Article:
“I am pleased by the last few seasons though,” Paul answered. “The fishing industry has been restored to our lands. The fishermen are happy, the money is flowing, and our people are freer now than ever before. The mining population is dwindling, recruitment in the military is higher than ever before.”
“You have done well,” Johnny smiled.
“Thank you,” Paul slapped Johnny’s thin shoulder. “I would not have done this without your suggestion twenty years ago.”
“There is much work yet to be done,” Johnny said thoughtfully. “You may have The Protectorate fooled for now, but it will not be long before they turn their eyes upon us again.”
“You know something, old man?” Paul’s blue eyes turned to his friend, bird-bright.
“I have been paying attention,” Johnny admitted. “They are busy searching for that McBride character. He has kept them busy with his rhetoric and the Red Hand is on the rise. There has been more underground activity in the last few years, which has kept them occupied. But soon they will turn their attention to us.”
“I fail to see why,” Paul shook his head. “We are cooperating.”
“That is precisely my point,” Johnny came to his point. “In an attempt to get the attention of the underground they will reach out to the far places under their rule. They will squeeze out weak and make an example of them.”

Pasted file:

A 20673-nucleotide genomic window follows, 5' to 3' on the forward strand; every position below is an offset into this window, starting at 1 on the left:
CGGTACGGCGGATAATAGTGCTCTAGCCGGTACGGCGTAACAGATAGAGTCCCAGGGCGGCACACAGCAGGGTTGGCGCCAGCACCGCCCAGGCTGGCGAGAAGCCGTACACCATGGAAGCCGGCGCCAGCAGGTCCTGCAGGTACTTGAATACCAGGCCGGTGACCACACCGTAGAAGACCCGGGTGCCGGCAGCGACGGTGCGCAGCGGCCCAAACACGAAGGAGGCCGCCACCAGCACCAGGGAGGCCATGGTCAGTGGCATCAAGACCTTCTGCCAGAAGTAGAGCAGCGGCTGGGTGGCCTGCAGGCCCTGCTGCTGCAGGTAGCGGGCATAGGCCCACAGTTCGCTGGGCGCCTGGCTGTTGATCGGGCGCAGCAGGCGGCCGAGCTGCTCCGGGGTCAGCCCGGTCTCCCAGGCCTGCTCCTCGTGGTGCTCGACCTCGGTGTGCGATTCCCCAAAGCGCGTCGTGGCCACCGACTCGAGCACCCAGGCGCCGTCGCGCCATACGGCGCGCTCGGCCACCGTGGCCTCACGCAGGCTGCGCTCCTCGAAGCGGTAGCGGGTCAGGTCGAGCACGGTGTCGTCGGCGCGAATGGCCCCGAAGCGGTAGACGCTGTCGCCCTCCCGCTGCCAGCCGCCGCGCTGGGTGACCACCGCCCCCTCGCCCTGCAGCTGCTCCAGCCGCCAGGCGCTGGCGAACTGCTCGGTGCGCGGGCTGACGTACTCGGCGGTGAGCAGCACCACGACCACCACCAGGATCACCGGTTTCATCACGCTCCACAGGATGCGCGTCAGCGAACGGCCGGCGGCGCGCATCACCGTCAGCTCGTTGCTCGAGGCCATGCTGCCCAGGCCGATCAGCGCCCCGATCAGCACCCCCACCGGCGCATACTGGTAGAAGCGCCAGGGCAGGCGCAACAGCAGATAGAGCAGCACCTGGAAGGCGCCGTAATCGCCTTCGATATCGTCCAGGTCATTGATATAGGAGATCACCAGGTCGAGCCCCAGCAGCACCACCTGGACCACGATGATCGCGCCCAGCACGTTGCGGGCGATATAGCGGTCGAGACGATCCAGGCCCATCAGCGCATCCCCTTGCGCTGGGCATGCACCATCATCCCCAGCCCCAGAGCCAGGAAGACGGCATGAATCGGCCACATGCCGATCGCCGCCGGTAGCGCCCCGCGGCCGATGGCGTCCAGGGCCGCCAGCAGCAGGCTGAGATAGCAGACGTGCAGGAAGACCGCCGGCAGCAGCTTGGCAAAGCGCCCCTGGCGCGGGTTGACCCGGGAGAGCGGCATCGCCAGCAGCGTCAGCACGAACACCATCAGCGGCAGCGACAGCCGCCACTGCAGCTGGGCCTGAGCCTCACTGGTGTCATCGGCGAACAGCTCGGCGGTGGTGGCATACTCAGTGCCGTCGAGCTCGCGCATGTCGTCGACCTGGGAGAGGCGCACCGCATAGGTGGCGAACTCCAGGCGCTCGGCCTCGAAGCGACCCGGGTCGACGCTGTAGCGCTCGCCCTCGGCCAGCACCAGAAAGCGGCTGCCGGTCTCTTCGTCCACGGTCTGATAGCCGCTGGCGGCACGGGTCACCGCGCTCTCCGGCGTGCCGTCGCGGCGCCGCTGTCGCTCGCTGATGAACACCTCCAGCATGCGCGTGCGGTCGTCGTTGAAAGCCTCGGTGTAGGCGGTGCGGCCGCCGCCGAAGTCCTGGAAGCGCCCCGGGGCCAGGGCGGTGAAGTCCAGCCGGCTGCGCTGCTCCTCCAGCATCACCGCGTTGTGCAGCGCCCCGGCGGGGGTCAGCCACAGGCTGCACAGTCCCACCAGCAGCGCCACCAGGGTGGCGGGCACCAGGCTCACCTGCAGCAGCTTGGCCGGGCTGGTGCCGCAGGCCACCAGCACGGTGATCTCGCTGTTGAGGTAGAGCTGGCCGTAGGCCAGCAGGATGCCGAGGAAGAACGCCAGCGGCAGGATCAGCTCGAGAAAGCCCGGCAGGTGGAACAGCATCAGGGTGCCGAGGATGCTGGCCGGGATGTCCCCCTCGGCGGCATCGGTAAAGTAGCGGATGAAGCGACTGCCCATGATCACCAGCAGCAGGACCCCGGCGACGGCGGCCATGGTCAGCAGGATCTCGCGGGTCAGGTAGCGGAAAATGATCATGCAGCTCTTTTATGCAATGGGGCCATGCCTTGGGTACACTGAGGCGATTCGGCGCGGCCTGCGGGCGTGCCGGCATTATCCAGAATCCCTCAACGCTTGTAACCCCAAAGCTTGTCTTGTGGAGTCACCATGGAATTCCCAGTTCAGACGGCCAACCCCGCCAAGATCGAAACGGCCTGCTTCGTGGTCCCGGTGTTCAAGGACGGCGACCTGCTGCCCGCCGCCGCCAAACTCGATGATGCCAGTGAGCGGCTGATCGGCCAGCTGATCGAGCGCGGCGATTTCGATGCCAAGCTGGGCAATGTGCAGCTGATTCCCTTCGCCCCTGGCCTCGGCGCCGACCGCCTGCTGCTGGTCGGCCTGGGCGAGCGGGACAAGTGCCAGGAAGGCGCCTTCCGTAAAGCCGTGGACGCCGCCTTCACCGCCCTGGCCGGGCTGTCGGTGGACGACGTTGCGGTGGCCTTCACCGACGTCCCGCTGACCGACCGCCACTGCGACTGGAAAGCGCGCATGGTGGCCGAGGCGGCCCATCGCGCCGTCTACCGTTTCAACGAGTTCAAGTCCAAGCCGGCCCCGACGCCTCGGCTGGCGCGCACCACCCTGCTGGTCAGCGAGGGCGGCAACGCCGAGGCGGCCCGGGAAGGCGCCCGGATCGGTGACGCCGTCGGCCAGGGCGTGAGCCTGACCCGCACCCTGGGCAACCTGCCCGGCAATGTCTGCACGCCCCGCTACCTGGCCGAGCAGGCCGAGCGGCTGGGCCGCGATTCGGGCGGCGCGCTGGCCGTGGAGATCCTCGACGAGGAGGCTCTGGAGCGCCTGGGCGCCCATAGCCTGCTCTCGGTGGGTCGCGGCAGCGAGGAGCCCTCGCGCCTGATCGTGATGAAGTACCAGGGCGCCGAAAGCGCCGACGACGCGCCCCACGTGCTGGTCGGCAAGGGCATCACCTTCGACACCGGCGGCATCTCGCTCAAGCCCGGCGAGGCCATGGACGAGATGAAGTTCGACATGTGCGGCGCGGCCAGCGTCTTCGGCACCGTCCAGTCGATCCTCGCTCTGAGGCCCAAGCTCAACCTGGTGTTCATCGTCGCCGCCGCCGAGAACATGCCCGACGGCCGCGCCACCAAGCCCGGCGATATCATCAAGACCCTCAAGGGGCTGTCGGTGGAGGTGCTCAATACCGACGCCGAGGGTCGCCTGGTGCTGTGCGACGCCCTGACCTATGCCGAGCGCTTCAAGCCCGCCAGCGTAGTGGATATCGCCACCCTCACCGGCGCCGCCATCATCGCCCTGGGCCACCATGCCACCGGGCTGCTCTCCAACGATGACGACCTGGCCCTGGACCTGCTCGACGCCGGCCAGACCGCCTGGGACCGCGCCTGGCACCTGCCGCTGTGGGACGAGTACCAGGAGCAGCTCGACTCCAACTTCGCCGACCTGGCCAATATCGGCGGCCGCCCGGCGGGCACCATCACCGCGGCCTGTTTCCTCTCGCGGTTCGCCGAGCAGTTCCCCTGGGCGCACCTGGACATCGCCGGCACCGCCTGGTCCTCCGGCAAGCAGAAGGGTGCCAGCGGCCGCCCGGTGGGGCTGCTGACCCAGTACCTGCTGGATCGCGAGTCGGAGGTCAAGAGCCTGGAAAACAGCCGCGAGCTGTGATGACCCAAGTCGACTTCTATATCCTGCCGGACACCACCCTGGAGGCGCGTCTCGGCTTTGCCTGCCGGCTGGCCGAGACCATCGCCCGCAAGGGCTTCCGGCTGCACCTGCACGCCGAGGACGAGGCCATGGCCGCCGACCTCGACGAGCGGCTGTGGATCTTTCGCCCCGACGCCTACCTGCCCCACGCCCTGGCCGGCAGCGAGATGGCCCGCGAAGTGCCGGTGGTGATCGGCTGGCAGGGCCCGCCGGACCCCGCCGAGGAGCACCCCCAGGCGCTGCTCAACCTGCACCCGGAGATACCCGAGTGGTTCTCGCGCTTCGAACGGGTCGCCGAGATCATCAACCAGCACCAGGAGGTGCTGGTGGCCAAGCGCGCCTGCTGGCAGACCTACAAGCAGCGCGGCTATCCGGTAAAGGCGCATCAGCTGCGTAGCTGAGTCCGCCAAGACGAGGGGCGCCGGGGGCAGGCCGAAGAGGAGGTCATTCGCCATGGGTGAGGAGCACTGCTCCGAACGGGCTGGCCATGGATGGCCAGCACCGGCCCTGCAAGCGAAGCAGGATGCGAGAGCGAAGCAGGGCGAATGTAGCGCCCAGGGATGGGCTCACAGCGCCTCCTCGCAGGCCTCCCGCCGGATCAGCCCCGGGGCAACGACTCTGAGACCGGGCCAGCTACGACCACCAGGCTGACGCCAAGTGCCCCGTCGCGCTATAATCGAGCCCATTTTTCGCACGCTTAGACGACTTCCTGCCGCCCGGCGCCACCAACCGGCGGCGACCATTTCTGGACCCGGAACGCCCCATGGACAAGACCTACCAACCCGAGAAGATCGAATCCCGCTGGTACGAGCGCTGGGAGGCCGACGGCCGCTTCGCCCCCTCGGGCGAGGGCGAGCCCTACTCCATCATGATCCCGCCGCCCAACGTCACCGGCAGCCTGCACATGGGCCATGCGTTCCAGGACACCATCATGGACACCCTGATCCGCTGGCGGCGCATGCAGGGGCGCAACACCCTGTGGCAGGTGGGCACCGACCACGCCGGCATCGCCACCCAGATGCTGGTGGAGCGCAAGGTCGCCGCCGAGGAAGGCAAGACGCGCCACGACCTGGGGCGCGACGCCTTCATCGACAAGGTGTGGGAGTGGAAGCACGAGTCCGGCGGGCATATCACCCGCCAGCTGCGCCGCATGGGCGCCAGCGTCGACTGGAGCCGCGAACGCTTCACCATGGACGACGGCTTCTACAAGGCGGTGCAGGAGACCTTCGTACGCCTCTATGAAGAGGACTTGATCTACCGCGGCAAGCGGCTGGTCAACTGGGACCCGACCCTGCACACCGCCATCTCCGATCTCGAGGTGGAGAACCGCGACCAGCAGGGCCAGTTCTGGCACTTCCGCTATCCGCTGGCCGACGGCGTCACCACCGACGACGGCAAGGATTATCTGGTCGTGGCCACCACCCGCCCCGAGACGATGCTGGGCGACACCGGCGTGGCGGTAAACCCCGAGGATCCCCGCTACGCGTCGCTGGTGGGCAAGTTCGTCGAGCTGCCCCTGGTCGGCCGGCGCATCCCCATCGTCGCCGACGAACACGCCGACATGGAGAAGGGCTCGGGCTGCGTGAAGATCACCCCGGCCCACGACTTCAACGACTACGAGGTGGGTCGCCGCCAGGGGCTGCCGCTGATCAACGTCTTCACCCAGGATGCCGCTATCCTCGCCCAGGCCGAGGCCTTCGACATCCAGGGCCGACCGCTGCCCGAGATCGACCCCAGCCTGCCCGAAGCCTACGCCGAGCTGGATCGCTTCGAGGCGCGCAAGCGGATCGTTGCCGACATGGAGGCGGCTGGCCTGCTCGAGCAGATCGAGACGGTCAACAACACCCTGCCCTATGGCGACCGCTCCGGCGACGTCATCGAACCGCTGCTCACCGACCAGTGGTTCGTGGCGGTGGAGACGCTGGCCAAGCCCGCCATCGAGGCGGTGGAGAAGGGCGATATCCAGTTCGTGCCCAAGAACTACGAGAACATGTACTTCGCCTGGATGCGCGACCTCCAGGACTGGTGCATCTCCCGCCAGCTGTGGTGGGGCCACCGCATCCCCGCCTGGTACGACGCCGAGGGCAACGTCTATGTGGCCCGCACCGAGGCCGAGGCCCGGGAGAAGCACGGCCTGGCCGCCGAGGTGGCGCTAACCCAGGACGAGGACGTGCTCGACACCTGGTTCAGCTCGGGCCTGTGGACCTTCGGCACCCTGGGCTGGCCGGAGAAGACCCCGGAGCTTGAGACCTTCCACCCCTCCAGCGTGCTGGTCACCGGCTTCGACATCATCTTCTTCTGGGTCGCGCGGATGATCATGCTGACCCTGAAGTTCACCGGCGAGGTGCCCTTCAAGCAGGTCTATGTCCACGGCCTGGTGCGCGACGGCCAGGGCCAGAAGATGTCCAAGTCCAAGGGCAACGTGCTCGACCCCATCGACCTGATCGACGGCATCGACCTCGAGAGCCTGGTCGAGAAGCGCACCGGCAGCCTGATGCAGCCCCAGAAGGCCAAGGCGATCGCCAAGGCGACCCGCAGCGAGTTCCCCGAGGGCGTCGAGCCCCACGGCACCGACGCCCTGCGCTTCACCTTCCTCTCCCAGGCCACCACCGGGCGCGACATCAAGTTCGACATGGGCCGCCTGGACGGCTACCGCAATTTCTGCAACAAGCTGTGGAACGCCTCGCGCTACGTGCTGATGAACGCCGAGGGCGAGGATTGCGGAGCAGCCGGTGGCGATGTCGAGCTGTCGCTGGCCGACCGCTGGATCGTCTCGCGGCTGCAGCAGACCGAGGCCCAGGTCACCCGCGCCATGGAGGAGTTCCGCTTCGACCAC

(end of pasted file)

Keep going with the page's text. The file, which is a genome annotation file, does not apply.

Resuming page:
“I see,” Paul nodded. “What do you suggest?”
“We need to up the ante,” Johnny answered. “We need to get their attention without them knowing it is us. We can’t simply play by the rules anymore just under the radar. We need to give them something to bust.”
Paul nodded thoughtfully. “You suggest a sting operation of sorts. Allow The Protectorate to find something.”
“Correct,” Johnny sighed. “It will mean losing good people.”
“It will mean sending them knowingly to their own death,” Paul said unhappily. “I do not like it. I see the necessity, but I do not like it.”
“I did not expect you to,” Johnny answered.
“Very well,” Paul lit a cigarette. “I will send my men into the mines. There are plenty of rabble that could be expendable. We will send them on a suicide mission.”
“I’ll begin the preparations,” Johnny turned to leave.
“Not yet,” Paul caught his arm. “My men will do as I command without question, this much you know is true. I must have your assurance that the ones I send to death will not die in vain. I must know that we will yet succeed.”
“There is a long road yet to travel,” Johnny answered. “Many people will die along the way. This is only the beginning. But your Clan. The Morris Clan, dear Paul, is a great line of champions. And your son will be the greatest of them all.”
“Then go,” Paul nodded. “Let’s give the Protectorate something to keep them occupied.”
Later that evening, in the dark Alaskan night seven men left the mines and boarded a small fishing vessel. They were found seven days later just off the Californian coast by The Protectorate. They were taken into custody and within forty-eight hours prosecuted for piracy and illegal fishing and sentenced to the Mexican mines. It was a sentence worse than death, for the Mexican mines were the worst of them all. Paul never needed to enquire about them, they wouldn’t last a week.